We had a great start to the Thursday morning thriller in 2015 with a full house and the promise of some inspiration for lesson planning from Science supremo Jack Swales!
Last January we had a redesign of our lesson planning methodology with the aim of increasing the freedom that teachers had to plan and also to encourage high quality and sustained learning from the students.
We settled on a four stage plan that contains the following elements:
Jack told us about his use of the revised methodology and shared some very useful resources for making lesson presentations. Jack’s presentation can be downloaded here Thursday Thriller and his lesson template here AL ppt template
The core of Jack’s presentation was based around an exemplar lesson that he has taught. A key benefit from the consolidate stage was seen to be the ability of students to link what they have learned previously to a new topic. Rather than a simple stand alone starter the idea of an activity that bridges the gap between old and new learning is not only powerful in producing a strong start to lessons but also a great opportunity for the teacher to address any issues that arise at the start of a lesson or to ensure that the next stage of the lesson is ready to go. It has become clear that over time the students that are frequently exposed to this type of lesson start are adept at linking learning and explaining relational concepts.
After encouraging thinking about the lesson topic Jack quickly ensures that students are getting involved with the practical aspects of the learning. This boosts engagement and allows them to build on the initial thoughts about the topic generated in the connect phase.
Also as part of the Activate stage Jack starts to get students start to try to develop an explanation relating to the lesson topic. He also provided a hand written resource that allows students to select statements or to add their own ideas when starting to construct the Diamond 9. This stage could be referred to a first thinking.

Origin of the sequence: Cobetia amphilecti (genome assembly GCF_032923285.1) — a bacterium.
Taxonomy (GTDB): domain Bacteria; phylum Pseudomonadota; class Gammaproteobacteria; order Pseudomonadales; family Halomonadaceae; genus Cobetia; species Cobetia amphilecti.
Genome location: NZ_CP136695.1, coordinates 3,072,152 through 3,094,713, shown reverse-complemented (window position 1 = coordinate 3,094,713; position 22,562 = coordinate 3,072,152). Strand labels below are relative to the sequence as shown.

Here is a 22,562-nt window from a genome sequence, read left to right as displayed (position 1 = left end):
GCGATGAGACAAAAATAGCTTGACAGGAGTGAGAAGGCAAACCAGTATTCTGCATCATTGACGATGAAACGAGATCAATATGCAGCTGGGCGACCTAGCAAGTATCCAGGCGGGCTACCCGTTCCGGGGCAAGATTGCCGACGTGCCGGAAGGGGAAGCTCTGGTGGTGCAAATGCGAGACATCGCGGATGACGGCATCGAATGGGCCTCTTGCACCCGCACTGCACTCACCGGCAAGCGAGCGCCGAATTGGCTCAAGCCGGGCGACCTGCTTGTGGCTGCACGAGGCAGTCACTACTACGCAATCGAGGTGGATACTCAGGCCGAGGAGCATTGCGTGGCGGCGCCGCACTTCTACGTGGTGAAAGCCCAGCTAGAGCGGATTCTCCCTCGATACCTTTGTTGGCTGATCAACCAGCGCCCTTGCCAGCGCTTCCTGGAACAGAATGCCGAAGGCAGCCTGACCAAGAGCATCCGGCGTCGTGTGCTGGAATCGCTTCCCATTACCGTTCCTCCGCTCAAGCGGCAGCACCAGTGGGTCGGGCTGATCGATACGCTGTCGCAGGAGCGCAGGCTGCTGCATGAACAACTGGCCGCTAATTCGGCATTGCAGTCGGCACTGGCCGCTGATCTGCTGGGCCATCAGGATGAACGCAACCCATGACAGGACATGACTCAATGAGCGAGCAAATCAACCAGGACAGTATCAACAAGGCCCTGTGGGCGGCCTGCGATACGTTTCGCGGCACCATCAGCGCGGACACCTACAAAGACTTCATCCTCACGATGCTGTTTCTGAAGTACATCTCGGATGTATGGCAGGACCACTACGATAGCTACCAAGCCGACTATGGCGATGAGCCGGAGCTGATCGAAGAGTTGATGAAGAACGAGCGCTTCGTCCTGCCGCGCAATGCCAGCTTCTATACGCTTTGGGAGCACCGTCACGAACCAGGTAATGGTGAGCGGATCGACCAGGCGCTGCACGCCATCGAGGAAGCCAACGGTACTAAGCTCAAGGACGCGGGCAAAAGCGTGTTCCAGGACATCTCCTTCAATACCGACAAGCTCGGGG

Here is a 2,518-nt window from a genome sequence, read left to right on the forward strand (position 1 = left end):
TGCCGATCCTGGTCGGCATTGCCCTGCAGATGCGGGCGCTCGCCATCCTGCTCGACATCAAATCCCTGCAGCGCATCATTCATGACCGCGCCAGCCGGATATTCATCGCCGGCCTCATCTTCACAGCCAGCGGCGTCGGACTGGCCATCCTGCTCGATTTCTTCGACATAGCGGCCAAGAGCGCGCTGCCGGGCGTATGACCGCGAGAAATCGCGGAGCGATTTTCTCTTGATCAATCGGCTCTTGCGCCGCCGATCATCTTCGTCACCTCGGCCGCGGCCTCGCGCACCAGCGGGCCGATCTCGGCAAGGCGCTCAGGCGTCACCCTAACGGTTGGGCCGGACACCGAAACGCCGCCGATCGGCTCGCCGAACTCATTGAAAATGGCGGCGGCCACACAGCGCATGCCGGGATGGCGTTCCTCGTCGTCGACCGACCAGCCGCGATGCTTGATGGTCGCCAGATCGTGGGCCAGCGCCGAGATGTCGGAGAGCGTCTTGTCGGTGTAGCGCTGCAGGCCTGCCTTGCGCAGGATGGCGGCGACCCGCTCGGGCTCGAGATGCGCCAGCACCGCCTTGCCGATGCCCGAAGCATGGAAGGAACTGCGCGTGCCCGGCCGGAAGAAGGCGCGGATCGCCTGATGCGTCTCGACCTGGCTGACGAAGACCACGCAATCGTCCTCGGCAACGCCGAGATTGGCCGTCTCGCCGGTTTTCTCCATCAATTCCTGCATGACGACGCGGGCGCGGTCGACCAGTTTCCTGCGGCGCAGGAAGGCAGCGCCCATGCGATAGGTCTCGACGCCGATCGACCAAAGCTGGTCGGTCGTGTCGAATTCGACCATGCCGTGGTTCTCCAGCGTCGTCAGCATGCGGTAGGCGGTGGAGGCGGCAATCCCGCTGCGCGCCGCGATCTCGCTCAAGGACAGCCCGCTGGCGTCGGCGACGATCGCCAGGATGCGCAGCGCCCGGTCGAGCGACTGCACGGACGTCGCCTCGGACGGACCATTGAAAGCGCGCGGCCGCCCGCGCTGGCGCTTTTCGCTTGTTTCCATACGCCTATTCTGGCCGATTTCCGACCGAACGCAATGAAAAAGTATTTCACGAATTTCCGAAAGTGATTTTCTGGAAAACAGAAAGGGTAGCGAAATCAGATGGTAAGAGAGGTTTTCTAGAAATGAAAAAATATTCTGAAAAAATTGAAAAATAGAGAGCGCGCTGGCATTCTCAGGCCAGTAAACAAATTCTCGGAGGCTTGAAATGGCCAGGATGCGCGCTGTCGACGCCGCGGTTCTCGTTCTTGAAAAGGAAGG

In the demonstrate phase Jack starts to refine the student’s thinking to enable them to develop their thinking towards being able to achieve a more complex outcome but still relating to the lesson elements that have come before. This could be referred to as best thinking (for now!)
Finally in the consolidate phase Jack tries to draw the learning together, possibly using a relevant exam style question to ensure students get regular practice and understand the requirements of the syllabus they are following.
A key part of the work that Jack has done to try to embed the different stages of our lesson plan into his daily practice has centred around a very simple but very effective powerpoint template. It shows the names of the different stages of the lesson along the sides of the screen, along with the colours that we use to represent each section of the lesson. Jack commented that by simply displaying the names of the stages it initially created enquiry from the students about what it meant and after explanation they quickly were able to understand that the requirements of them were different at different times. I am really heartened by this as it represents a shift from students just learning content to reflecting upon how they are learning and trying to approach learning differently at different times.